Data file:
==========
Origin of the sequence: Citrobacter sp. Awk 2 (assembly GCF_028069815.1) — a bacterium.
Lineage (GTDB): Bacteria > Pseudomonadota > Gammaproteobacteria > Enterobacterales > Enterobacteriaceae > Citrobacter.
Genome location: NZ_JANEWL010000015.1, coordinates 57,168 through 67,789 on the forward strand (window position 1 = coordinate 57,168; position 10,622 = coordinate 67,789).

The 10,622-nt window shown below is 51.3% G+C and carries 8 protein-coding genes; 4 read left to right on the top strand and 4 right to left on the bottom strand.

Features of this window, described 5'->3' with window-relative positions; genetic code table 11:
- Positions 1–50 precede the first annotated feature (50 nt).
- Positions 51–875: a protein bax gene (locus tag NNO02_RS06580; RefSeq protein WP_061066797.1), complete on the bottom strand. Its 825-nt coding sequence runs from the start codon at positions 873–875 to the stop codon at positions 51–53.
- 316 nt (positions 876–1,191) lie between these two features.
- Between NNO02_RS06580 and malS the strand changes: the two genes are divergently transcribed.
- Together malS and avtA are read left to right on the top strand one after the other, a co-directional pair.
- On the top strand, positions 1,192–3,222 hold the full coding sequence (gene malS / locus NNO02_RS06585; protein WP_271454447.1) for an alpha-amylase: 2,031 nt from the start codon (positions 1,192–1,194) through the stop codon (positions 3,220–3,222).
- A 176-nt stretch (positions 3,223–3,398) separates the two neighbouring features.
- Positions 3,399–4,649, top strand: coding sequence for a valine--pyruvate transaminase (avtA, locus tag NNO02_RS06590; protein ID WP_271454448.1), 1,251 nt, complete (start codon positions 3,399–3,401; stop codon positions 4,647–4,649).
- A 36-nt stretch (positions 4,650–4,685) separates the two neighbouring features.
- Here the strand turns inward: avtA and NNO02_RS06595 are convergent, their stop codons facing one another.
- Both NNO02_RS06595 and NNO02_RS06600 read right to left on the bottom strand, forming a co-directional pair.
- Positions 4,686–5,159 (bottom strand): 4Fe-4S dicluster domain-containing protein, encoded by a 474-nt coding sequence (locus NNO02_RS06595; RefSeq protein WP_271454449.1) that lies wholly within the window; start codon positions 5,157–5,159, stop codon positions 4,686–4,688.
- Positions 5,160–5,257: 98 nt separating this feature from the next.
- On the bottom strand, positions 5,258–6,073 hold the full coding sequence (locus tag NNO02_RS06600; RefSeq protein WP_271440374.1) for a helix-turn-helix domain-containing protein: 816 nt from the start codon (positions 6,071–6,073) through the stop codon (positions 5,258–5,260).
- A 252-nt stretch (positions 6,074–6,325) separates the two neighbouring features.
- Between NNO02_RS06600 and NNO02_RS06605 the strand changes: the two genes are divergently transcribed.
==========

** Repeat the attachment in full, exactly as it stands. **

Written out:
Origin of the sequence: Citrobacter sp. Awk 2 (assembly GCF_028069815.1) — a bacterium.
Lineage (GTDB): Bacteria > Pseudomonadota > Gammaproteobacteria > Enterobacterales > Enterobacteriaceae > Citrobacter.
Genome location: NZ_JANEWL010000015.1, coordinates 57,168 through 67,789 on the forward strand (window position 1 = coordinate 57,168; position 10,622 = coordinate 67,789).

The 10,622-nt window shown below is 51.3% G+C and carries 8 protein-coding genes; 4 read left to right on the top strand and 4 right to left on the bottom strand.

Features of this window, described 5'->3' with window-relative positions; genetic code table 11:
- Positions 1–50 precede the first annotated feature (50 nt).
- Positions 51–875: a protein bax gene (locus tag NNO02_RS06580; RefSeq protein WP_061066797.1), complete on the bottom strand. Its 825-nt coding sequence runs from the start codon at positions 873–875 to the stop codon at positions 51–53.
- 316 nt (positions 876–1,191) lie between these two features.
- Between NNO02_RS06580 and malS the strand changes: the two genes are divergently transcribed.
- Together malS and avtA are read left to right on the top strand one after the other, a co-directional pair.
- On the top strand, positions 1,192–3,222 hold the full coding sequence (gene malS / locus NNO02_RS06585; protein WP_271454447.1) for an alpha-amylase: 2,031 nt from the start codon (positions 1,192–1,194) through the stop codon (positions 3,220–3,222).
- A 176-nt stretch (positions 3,223–3,398) separates the two neighbouring features.
- Positions 3,399–4,649, top strand: coding sequence for a valine--pyruvate transaminase (avtA, locus tag NNO02_RS06590; protein ID WP_271454448.1), 1,251 nt, complete (start codon positions 3,399–3,401; stop codon positions 4,647–4,649).
- A 36-nt stretch (positions 4,650–4,685) separates the two neighbouring features.
- Here the strand turns inward: avtA and NNO02_RS06595 are convergent, their stop codons facing one another.
- Both NNO02_RS06595 and NNO02_RS06600 read right to left on the bottom strand, forming a co-directional pair.
- Positions 4,686–5,159 (bottom strand): 4Fe-4S dicluster domain-containing protein, encoded by a 474-nt coding sequence (locus NNO02_RS06595; RefSeq protein WP_271454449.1) that lies wholly within the window; start codon positions 5,157–5,159, stop codon positions 4,686–4,688.
- Positions 5,160–5,257: 98 nt separating this feature from the next.
- On the bottom strand, positions 5,258–6,073 hold the full coding sequence (locus tag NNO02_RS06600; RefSeq protein WP_271440374.1) for a helix-turn-helix domain-containing protein: 816 nt from the start codon (positions 6,071–6,073) through the stop codon (positions 5,258–5,260).
- A 252-nt stretch (positions 6,074–6,325) separates the two neighbouring features.
- Between NNO02_RS06600 and NNO02_RS06605 the strand changes: the two genes are divergently transcribed.